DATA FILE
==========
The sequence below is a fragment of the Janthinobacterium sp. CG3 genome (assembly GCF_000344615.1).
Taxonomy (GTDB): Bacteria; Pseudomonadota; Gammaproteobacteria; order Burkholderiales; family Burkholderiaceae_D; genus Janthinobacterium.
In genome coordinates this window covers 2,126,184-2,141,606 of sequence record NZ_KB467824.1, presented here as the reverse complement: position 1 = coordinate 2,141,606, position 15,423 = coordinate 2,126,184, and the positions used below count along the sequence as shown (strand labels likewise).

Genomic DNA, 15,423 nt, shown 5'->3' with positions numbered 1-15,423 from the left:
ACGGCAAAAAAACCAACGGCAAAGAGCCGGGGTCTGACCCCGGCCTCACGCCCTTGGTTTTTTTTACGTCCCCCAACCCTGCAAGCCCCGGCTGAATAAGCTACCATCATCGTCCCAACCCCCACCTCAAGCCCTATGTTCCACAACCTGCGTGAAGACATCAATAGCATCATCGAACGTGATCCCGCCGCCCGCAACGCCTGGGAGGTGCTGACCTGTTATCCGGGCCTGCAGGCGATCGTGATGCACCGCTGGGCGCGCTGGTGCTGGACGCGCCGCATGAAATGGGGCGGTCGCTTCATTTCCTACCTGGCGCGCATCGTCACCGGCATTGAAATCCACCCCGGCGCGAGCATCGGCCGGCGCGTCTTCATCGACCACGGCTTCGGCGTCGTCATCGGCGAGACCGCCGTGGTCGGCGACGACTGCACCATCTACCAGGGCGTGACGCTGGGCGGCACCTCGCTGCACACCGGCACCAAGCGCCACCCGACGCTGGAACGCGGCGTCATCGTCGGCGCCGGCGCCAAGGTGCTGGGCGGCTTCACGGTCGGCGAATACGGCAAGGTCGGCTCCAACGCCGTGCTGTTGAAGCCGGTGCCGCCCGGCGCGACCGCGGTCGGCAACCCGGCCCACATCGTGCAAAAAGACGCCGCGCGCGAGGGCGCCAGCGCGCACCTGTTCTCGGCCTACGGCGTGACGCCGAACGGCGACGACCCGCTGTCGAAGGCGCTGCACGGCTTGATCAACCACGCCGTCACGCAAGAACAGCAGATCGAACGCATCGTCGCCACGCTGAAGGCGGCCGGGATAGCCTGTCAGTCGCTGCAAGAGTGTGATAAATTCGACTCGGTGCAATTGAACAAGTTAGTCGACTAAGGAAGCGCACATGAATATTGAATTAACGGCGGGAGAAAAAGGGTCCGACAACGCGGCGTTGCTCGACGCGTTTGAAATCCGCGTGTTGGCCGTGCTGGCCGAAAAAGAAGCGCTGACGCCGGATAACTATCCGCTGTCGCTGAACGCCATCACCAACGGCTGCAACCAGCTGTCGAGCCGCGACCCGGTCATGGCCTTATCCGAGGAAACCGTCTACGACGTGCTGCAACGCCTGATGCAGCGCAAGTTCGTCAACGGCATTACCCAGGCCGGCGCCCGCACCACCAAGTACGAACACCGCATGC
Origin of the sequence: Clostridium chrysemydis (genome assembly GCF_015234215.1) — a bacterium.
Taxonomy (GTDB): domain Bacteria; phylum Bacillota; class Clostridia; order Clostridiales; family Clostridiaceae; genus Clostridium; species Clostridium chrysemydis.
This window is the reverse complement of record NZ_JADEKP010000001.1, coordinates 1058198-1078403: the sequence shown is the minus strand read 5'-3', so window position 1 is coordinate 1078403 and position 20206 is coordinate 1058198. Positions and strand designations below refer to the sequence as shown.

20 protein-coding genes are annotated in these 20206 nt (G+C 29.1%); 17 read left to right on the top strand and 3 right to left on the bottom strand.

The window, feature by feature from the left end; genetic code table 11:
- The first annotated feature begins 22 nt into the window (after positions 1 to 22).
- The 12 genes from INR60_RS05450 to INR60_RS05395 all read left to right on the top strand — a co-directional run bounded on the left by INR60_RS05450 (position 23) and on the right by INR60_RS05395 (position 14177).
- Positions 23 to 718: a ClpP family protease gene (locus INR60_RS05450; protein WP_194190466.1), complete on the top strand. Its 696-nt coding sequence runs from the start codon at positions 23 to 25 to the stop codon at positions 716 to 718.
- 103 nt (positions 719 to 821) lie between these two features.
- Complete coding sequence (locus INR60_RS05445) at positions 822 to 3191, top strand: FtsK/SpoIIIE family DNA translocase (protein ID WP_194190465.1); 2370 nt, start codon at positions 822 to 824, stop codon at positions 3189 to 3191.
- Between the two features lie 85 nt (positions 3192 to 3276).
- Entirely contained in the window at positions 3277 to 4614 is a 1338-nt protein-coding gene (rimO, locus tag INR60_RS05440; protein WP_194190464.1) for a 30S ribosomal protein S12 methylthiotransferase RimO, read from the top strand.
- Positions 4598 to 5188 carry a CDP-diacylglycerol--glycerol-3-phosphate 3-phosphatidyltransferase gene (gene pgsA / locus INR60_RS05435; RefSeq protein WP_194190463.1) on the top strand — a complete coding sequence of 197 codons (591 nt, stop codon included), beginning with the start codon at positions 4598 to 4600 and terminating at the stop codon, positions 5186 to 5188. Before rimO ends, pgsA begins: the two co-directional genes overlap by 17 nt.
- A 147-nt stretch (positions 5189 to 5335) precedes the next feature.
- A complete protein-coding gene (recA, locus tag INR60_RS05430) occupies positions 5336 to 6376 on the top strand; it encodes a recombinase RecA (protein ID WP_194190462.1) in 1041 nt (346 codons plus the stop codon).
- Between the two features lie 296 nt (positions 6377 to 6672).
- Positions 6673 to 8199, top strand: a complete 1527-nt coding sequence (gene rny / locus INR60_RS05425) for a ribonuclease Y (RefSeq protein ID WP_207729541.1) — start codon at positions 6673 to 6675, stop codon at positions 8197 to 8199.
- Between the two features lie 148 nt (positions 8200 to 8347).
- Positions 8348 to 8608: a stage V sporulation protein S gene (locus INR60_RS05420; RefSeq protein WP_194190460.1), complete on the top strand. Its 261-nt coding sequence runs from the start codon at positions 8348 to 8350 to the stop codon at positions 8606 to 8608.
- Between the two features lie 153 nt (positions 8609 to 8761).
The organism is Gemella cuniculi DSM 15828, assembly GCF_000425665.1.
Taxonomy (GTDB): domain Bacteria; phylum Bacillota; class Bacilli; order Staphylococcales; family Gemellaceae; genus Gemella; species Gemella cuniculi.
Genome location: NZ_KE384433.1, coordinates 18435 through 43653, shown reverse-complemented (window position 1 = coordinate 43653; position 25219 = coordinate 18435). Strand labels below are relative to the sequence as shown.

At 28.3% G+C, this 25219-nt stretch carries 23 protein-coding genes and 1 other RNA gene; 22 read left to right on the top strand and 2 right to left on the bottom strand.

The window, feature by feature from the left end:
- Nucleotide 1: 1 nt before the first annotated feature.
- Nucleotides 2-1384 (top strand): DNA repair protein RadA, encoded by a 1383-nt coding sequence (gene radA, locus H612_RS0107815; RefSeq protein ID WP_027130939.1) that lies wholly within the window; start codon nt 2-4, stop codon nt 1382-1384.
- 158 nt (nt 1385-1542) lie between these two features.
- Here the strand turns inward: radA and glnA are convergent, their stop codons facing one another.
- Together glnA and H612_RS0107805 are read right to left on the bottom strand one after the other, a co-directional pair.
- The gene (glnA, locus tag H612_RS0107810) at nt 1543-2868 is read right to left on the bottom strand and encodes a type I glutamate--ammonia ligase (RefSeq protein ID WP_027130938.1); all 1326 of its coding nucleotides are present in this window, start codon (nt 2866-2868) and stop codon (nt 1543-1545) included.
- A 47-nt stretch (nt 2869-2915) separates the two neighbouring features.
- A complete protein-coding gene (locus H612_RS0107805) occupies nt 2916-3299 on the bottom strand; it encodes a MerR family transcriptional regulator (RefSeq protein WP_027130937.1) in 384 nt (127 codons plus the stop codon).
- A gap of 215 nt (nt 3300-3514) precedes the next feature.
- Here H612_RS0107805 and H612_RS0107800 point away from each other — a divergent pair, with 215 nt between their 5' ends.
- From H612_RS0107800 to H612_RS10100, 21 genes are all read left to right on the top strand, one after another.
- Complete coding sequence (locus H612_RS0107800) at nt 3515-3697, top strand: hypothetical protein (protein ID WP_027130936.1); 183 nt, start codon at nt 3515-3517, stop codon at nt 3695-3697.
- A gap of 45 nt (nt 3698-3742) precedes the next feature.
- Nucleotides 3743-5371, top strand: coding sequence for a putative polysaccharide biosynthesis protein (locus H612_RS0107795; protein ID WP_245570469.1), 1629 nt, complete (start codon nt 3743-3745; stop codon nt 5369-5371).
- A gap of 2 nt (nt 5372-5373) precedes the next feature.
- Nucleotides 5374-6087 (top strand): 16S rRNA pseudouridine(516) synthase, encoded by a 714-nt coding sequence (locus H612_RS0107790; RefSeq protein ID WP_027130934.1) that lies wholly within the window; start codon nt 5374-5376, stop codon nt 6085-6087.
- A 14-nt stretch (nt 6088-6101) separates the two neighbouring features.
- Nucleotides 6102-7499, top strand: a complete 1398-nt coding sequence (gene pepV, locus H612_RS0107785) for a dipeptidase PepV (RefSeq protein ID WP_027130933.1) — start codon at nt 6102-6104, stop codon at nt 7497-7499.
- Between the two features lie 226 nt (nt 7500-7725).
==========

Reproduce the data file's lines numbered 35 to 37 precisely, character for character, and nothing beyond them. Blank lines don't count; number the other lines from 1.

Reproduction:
- Together glnA and H612_RS0107805 are read right to left on the bottom strand one after the other, a co-directional pair.
- The gene (glnA, locus tag H612_RS0107810) at nt 1543-2868 is read right to left on the bottom strand and encodes a type I glutamate--ammonia ligase (RefSeq protein ID WP_027130938.1); all 1326 of its coding nucleotides are present in this window, start codon (nt 2866-2868) and stop codon (nt 1543-1545) included.
- A 47-nt stretch (nt 2869-2915) separates the two neighbouring features.